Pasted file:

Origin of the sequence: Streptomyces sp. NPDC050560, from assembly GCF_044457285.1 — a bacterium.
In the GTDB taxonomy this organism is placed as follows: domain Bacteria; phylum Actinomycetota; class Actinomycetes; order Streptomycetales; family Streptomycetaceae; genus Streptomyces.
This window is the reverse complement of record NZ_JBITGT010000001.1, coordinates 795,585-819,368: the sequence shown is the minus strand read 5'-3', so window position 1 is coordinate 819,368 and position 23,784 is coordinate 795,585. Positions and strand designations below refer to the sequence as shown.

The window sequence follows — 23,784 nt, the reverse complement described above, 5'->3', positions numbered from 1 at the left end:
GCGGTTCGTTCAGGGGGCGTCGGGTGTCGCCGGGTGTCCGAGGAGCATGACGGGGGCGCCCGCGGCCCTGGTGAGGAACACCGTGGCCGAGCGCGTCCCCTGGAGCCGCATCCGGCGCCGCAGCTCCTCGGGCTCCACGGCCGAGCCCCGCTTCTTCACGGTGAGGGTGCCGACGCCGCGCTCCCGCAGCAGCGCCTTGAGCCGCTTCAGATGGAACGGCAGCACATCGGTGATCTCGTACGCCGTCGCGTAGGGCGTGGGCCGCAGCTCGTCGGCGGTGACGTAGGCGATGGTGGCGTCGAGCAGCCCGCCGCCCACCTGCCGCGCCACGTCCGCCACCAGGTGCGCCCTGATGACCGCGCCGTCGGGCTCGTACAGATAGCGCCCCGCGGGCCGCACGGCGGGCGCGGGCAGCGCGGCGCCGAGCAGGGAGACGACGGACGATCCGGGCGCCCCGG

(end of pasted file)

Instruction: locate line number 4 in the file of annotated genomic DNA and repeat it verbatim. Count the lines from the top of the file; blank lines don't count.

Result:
The window sequence follows — 23,784 nt, the reverse complement described above, 5'->3', positions numbered from 1 at the left end: